- t=[12.5,30]s: After the resistant action is returned to the original value, the engine doesn’t return to the initial equilibrium as gained around 400rpm by the resistant drop. There’s so a positive difference between engine and resistant actions that causes a positive acceleration. As speed rising is accompanied by an engine torque rise, ther’s no possibility to obtain another equilibrium: the system diverges.
The impossibility of a new equilibrium is confirmed by a linearization at simulation’s end with witch two non-vibrating eigvalues of the single-DOF system are obtained wich one is a positive real part:
The second simulation involves the turbine-governor stabilized two-DOF system as the governor’s degree of freedom dynamics completely determine carburetor’s valve opening. The simulation conditions are the same: the system is initially brought by a motion to 4000rpm and a constant 250Nm resistant torque is applied. As in the previous simulation, a couple of STEP functions perturbate for a while the initial equilibrium.
The following graph displays the obtained results while a speeded-up videoclip shows governor’s motions:
The four curves in the graph are turbine’s rotational speed (black), engine torque (red), resistant torque (blue) and engine’s regulation (green). This last parameter is the output of the carburetor equation ϒ(θ) and can display the turbine torque regulation introduced by goveror’s motions.
- t=[0,5]s: The system is brought to the target speed of 4000rpm with a motion located in turbine’s rotational joint. The governor speed isn’t enough to lift the flyballs as they start to work at a governor speed greater than 8.4rad/s (while it’s now rotating at ω≈8.38 rad/s). So, differently from the single-DOF simulation where the valve is locked to half regulation, now the valve is full-opened and the engine provides torque with it’s maximum capability.
- t=[5,15]s: The motion is deactivated. However, differently from the single-DOF simulation, there’s no equilibrium as the engine torque is much higher than the resistant one: the system so accelerates and the speed grows. As seen in the “Translating hub equilibrium positions” graph, starting from 8.4rad/s (around 4010rpm in the turbine), a speed rise causes a hub rise and so causes, through the carburetor equation, a regulation that results in a torque drop. While the speed is rising, the torque is dropping and the acceleration decreases until an equilibrium is reached, around 4448rpm. The resulting governor motion may be seen in the first five seconds of the video: as torque equilibrium is related to rotational speed equilibrium and to governor’s translational equilibrium, the first conclusion is that, in the governor’s working speed range (8.4rad/s-10.1rad/s), governor’s equilibrium is related to speed equilibrium.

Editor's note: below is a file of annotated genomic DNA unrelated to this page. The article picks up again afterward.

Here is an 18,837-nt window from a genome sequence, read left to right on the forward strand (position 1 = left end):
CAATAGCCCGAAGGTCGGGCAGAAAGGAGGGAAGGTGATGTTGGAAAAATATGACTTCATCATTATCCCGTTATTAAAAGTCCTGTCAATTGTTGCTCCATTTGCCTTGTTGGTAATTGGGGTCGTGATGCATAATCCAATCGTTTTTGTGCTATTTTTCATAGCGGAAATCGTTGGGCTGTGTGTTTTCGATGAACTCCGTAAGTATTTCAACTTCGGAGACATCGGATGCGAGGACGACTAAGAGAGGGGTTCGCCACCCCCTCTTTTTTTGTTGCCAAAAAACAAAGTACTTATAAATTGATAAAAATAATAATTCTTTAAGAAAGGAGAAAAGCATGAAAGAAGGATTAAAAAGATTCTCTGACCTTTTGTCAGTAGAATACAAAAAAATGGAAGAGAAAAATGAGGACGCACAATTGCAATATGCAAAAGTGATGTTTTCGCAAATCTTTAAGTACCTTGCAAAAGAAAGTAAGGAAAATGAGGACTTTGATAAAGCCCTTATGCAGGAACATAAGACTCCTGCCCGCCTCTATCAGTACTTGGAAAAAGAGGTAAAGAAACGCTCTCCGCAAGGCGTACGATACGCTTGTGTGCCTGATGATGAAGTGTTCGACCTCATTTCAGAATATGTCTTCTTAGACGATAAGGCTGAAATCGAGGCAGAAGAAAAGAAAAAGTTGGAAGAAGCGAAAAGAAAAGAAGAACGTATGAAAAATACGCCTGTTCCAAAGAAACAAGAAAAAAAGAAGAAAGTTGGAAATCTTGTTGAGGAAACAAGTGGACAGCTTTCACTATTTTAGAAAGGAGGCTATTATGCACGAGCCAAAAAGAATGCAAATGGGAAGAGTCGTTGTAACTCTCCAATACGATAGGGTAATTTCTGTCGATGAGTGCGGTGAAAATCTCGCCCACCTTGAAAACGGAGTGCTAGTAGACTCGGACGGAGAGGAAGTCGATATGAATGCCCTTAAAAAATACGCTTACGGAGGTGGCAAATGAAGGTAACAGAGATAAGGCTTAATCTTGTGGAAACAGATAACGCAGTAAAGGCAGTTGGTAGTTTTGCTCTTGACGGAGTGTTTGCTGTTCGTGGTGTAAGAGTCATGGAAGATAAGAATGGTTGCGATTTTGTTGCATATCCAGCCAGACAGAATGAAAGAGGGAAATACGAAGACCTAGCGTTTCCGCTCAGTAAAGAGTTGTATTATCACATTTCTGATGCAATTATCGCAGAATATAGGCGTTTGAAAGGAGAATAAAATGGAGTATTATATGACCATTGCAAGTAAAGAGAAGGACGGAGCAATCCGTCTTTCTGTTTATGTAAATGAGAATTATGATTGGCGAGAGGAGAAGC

- t=[15,17.5]s: The resistant torque drop causes a positive difference between resistant and engine actions. As this causes a speed rise, the same situation of the previous time interval appears, with a hub rise, a regulation drop and so a torque drop. The system is now moving towards a different equilibrium, determined by the magnitude of the new resistant action.
- t=[17.5,40]s: Upon the return of the initial resistant action, the resistant torque excess reverses the situation, causing the deceleration of the system. The speed drop causes the hub lowering, the carburetor valve opening and so a rise in the turbine torque regulation. This effect fades when the engine torque reaches the resistant one:once again the system reaches the equilibrium speed of 4448rpm that has been estabilished before the resistant torque perturbation.
The system stability is discussed linearizing with respect to the final (t=40s) system configuration. The extracted eigvalues are:All the eigvalues are characterized by a negative real part: the system is stable and governor’s stabilizing effect is verified. The first two eigvalues represent the stable rotating behaviour of the system. The third vibrating eigvalue, with the respective eigvector visualization and with a comparison to the analysis performed to the only governor, is attributable to governor’s opening mode.